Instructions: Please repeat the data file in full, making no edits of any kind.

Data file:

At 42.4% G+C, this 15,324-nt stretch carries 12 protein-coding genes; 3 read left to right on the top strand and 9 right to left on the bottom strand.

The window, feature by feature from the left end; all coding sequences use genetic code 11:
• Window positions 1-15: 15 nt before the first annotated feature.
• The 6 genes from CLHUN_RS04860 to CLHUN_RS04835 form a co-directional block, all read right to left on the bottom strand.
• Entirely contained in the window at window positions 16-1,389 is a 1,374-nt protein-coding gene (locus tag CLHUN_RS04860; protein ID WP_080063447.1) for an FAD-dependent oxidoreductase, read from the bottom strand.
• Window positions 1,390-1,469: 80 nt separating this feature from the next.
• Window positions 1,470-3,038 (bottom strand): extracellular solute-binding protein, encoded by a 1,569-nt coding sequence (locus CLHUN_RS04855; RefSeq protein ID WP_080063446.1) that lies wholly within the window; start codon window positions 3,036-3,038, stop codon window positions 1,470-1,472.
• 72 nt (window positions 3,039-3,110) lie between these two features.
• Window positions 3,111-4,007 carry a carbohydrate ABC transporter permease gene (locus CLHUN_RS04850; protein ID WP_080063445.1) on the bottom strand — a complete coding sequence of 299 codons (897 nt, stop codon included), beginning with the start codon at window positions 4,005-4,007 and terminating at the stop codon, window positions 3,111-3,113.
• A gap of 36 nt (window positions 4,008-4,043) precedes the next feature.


At 42.4% G+C, this 15,324-nt stretch carries 12 protein-coding genes; 3 read left to right on the top strand and 9 right to left on the bottom strand.

The window, feature by feature from the left end; all coding sequences use genetic code 11:
• Window positions 1-15: 15 nt before the first annotated feature.
• The 6 genes from CLHUN_RS04860 to CLHUN_RS04835 form a co-directional block, all read right to left on the bottom strand.
• Entirely contained in the window at window positions 16-1,389 is a 1,374-nt protein-coding gene (locus tag CLHUN_RS04860; protein ID WP_080063447.1) for an FAD-dependent oxidoreductase, read from the bottom strand.
• Window positions 1,390-1,469: 80 nt separating this feature from the next.
• Window positions 1,470-3,038 (bottom strand): extracellular solute-binding protein, encoded by a 1,569-nt coding sequence (locus CLHUN_RS04855; RefSeq protein ID WP_080063446.1) that lies wholly within the window; start codon window positions 3,036-3,038, stop codon window positions 1,470-1,472.
• 72 nt (window positions 3,039-3,110) lie between these two features.
• Window positions 3,111-4,007 carry a carbohydrate ABC transporter permease gene (locus CLHUN_RS04850; protein ID WP_080063445.1) on the bottom strand — a complete coding sequence of 299 codons (897 nt, stop codon included), beginning with the start codon at window positions 4,005-4,007 and terminating at the stop codon, window positions 3,111-3,113.
• A gap of 36 nt (window positions 4,008-4,043) precedes the next feature.